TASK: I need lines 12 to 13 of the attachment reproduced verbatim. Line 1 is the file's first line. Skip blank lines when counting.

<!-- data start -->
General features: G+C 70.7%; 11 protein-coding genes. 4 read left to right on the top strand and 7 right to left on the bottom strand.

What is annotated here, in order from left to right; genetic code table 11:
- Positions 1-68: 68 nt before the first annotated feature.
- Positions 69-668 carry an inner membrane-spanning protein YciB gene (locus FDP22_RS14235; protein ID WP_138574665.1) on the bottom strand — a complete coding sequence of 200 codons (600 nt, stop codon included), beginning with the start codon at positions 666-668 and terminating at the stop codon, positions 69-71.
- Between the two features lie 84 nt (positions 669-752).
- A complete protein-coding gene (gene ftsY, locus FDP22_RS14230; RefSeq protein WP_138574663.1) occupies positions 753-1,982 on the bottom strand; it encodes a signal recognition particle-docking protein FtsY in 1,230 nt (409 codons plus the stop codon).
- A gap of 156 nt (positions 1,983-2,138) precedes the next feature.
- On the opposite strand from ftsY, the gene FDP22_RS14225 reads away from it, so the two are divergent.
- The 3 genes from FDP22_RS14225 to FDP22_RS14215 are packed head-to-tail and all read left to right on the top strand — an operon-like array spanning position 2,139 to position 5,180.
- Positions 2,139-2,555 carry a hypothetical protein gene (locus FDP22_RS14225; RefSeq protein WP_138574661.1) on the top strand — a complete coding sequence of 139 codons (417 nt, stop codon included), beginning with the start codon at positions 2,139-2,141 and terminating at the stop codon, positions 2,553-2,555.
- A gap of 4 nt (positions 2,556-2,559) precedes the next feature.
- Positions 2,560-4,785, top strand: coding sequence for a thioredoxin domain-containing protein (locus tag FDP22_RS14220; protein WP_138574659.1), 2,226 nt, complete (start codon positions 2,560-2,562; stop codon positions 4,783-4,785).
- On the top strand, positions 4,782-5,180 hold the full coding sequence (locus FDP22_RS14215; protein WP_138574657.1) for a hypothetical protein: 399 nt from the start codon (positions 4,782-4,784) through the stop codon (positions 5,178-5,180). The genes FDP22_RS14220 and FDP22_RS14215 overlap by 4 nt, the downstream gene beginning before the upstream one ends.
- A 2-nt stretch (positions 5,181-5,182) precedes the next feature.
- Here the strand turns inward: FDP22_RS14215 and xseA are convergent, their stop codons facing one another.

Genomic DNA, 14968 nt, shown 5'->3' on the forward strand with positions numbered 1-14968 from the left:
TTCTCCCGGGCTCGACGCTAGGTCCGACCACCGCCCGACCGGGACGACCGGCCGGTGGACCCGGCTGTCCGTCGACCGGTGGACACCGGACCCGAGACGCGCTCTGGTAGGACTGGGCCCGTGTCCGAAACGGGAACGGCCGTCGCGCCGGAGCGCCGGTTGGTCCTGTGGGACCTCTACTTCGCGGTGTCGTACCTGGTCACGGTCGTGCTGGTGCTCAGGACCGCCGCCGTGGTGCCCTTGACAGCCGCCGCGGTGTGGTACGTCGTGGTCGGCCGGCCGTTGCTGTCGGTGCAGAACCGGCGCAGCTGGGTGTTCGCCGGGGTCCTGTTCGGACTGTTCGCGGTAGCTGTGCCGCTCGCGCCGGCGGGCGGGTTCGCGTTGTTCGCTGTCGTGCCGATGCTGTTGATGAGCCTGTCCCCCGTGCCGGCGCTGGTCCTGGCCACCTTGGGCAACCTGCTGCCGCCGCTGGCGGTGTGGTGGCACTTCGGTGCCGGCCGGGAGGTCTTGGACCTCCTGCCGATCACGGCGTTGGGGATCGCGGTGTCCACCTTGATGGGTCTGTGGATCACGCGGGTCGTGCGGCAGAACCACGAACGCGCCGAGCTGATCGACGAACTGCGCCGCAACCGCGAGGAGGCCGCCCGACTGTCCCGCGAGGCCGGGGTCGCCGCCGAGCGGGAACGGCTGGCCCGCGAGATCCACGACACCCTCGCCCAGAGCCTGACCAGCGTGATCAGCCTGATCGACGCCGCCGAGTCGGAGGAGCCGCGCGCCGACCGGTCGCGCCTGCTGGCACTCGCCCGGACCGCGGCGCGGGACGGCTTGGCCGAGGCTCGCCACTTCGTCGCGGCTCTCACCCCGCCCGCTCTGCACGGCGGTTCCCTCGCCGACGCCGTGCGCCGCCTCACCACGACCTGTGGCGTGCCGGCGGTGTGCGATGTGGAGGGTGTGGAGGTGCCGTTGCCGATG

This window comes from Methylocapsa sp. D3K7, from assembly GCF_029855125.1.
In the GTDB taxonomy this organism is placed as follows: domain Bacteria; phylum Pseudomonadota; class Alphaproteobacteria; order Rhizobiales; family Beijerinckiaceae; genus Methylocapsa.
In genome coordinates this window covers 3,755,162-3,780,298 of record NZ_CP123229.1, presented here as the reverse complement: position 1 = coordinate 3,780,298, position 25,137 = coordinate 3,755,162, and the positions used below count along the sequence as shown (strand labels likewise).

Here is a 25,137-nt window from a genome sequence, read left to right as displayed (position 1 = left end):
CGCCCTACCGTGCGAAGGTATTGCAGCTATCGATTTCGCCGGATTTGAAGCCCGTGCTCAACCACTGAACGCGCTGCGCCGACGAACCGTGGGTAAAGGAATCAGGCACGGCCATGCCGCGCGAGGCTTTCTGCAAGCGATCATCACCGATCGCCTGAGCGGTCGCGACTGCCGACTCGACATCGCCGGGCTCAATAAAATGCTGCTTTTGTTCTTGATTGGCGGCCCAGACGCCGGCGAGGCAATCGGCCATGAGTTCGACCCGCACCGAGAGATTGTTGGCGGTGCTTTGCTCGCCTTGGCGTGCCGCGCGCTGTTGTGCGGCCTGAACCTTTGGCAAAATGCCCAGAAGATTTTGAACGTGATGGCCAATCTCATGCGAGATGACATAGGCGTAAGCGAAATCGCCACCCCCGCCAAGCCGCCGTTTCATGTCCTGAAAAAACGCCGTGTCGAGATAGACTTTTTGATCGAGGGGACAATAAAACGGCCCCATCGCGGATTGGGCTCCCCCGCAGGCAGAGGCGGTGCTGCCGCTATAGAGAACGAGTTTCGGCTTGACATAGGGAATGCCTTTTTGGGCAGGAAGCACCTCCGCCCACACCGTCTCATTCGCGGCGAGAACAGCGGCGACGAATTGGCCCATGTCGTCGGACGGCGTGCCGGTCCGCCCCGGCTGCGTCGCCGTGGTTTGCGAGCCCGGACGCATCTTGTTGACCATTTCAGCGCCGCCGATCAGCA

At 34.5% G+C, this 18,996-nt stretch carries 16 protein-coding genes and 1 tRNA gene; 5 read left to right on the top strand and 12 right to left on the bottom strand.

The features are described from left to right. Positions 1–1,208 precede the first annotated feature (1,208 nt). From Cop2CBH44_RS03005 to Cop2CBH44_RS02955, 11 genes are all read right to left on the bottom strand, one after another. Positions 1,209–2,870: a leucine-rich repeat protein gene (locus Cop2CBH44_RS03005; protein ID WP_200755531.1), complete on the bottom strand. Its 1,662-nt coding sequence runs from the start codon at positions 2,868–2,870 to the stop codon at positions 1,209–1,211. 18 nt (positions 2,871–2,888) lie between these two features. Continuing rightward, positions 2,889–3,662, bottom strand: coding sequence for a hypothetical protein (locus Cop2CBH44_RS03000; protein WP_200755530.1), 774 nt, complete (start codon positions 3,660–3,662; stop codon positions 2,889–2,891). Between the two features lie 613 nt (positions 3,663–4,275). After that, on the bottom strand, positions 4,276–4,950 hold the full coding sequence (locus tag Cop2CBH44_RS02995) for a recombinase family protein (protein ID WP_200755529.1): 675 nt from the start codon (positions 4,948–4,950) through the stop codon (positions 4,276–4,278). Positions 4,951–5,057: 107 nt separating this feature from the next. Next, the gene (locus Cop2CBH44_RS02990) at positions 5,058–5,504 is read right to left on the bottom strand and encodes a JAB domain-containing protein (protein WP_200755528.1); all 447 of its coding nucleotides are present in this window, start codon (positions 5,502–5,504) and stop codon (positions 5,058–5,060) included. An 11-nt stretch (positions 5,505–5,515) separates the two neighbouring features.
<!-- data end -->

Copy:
- Positions 2,560-4,785, top strand: coding sequence for a thioredoxin domain-containing protein (locus tag FDP22_RS14220; protein WP_138574659.1), 2,226 nt, complete (start codon positions 2,560-2,562; stop codon positions 4,783-4,785).
- On the top strand, positions 4,782-5,180 hold the full coding sequence (locus FDP22_RS14215; protein WP_138574657.1) for a hypothetical protein: 399 nt from the start codon (positions 4,782-4,784) through the stop codon (positions 5,178-5,180). The genes FDP22_RS14220 and FDP22_RS14215 overlap by 4 nt, the downstream gene beginning before the upstream one ends.